Meanwhile, there is a vast array of research available to policymakers and practitioners that supports clear answers to educational problems and does so in a manner that is easy for the layperson to comprehend.  This kind of work comes from two kinds of groups: think tanks, and entrepreneurial organizations for the delivery of education.  Think tanks removes a key element of complexity from the research process by deciding in advance what the politically desirable policy is and then conducting studies that provide clear support for that policy.  In the U.S. there are also a variety of non-governmental organizations that are active in promoting and delivering a particular brand of educational service, such as Teach For America (TFA, with its alternative to traditional teacher preparation) and the Knowledge Is Power Program (KIPP, with its alternative approach to running schools in low income neighborhoods).  These organizations commission research that conveniently demonstrates the effectiveness of what they do.  And both types of research producers are particularly effective at marketing their findings to the relevant actors in the policy and education communities.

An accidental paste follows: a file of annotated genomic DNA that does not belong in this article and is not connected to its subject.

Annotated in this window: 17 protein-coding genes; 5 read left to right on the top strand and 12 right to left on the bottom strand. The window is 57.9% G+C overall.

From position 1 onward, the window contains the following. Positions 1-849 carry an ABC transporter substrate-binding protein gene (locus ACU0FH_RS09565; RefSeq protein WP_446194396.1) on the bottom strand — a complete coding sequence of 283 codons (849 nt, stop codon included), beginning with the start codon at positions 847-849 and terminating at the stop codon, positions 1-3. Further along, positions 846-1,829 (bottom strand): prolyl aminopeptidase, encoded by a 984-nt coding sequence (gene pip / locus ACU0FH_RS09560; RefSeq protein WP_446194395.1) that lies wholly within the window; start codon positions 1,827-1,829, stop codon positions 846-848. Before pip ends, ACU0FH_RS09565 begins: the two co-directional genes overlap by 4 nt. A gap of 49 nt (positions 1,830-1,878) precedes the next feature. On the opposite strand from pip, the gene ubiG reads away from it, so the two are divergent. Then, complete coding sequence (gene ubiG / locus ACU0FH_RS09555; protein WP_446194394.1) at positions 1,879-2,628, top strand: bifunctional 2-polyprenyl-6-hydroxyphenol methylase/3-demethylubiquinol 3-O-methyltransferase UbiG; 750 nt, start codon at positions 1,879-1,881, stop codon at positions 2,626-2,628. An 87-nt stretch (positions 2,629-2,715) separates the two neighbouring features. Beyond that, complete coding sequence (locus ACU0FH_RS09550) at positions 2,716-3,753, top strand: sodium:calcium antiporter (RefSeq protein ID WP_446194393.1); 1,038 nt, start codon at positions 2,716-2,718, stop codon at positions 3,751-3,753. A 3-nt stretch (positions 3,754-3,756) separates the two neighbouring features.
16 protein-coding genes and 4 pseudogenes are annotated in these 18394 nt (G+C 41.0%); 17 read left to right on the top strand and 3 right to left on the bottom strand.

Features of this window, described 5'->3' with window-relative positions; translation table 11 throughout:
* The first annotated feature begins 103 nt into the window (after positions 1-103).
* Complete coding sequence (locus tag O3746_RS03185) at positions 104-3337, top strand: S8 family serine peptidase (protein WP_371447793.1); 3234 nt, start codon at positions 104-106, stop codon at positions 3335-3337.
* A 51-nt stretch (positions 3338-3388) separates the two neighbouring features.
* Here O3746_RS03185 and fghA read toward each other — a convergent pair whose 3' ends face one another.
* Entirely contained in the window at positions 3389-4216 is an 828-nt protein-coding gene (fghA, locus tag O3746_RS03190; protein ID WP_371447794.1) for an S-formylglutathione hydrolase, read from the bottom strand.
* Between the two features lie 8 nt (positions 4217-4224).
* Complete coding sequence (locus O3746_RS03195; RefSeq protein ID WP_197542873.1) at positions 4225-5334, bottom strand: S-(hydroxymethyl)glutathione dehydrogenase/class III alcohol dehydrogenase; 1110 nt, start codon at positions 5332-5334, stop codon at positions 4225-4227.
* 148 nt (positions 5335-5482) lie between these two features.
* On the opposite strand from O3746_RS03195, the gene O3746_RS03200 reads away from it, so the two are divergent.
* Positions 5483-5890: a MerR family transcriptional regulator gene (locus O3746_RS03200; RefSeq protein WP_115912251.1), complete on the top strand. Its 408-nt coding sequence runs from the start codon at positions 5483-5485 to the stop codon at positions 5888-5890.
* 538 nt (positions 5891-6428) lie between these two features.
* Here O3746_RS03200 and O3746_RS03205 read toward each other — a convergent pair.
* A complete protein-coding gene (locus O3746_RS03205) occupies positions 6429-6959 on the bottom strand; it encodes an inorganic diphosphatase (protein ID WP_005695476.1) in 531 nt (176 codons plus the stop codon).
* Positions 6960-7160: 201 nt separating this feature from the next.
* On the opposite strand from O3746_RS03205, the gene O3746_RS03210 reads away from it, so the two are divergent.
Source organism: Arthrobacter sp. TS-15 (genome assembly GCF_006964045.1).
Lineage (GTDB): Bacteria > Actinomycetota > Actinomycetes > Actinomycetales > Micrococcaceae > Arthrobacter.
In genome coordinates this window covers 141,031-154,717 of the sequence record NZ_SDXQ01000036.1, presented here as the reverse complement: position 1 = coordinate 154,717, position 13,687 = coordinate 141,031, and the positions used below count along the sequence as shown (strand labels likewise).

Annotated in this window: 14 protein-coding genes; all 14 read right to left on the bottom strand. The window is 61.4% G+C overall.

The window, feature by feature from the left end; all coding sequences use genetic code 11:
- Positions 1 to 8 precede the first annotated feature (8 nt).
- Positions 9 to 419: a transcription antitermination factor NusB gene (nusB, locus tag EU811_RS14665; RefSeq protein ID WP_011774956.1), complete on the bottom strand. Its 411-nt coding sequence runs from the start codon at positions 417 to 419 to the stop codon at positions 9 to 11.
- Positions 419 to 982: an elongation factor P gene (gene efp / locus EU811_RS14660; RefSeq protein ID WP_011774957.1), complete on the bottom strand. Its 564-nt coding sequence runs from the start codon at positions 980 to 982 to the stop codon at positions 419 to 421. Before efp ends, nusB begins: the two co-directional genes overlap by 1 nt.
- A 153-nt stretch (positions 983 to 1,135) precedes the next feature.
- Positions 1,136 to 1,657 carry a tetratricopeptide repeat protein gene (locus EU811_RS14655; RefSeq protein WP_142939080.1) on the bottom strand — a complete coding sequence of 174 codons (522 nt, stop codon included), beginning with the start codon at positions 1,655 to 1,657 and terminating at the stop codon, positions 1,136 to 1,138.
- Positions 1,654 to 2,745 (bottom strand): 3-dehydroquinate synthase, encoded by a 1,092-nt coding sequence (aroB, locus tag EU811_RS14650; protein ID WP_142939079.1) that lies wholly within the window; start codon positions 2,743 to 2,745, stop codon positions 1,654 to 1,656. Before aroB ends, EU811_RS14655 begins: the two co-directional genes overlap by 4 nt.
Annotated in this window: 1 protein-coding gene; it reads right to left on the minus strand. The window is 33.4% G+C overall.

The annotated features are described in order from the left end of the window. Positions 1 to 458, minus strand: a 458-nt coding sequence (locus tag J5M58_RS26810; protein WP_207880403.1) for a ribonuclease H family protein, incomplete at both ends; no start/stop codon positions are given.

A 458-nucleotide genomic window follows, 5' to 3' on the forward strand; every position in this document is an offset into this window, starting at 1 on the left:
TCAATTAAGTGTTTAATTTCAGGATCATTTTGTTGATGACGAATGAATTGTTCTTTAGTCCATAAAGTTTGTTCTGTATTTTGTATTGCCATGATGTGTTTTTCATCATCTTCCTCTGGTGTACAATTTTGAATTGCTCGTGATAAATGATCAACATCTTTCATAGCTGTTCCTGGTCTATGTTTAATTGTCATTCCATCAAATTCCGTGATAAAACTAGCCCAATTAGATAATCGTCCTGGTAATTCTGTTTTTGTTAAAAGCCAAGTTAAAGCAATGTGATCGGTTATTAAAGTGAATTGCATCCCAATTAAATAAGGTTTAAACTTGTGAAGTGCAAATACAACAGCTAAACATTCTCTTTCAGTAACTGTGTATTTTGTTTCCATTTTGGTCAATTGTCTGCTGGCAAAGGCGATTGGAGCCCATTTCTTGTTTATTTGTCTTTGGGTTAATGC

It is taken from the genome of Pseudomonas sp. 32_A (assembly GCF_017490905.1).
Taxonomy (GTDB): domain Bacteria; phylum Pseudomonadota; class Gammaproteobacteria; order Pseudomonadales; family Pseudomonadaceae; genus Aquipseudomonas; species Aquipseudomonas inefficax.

University based educational research cannot compete with these other producers in clarity and understandability, but they can undercut the impact of this work a bit by doing what university researchers have always been good at.  We have an advantage in being the only group without a dog in the policy hunt, which allows us to perform credible fundamental research about how schools work, how teaching and learning happens, and how teachers learn to teach.  Work like this can help show how simplistic and politically biased these other research products really are.  And it won’t do much harm.

Author:

David F. Labaree is Lee L. Jacks Professor at the Stanford University Graduate School of Education and a professor (by courtesy) in history. His research focuses on the historical sociology of American schooling, including topics such as the evolution of high schools, the growth of consumerism, the origins and nature of education schools, and the role of schools in promoting access and advantage more than subject-matter learning. He was president of the History of Education Society and member of the executive board of the American Educational Research Association. His books include: The Making of an American High School (Yale, 1988); How to Succeed in School Without Really Learning: The Credentials Race in American Education (Yale, 1997); The Trouble with Ed Schools (Yale University Press, 2004); Someone Has to Fail: The Zero-Sum Game of Public Schooling (Harvard, 2010); and A Perfect Mess: The Unlikely Ascendancy of American Higher Education (Chicago, 2017).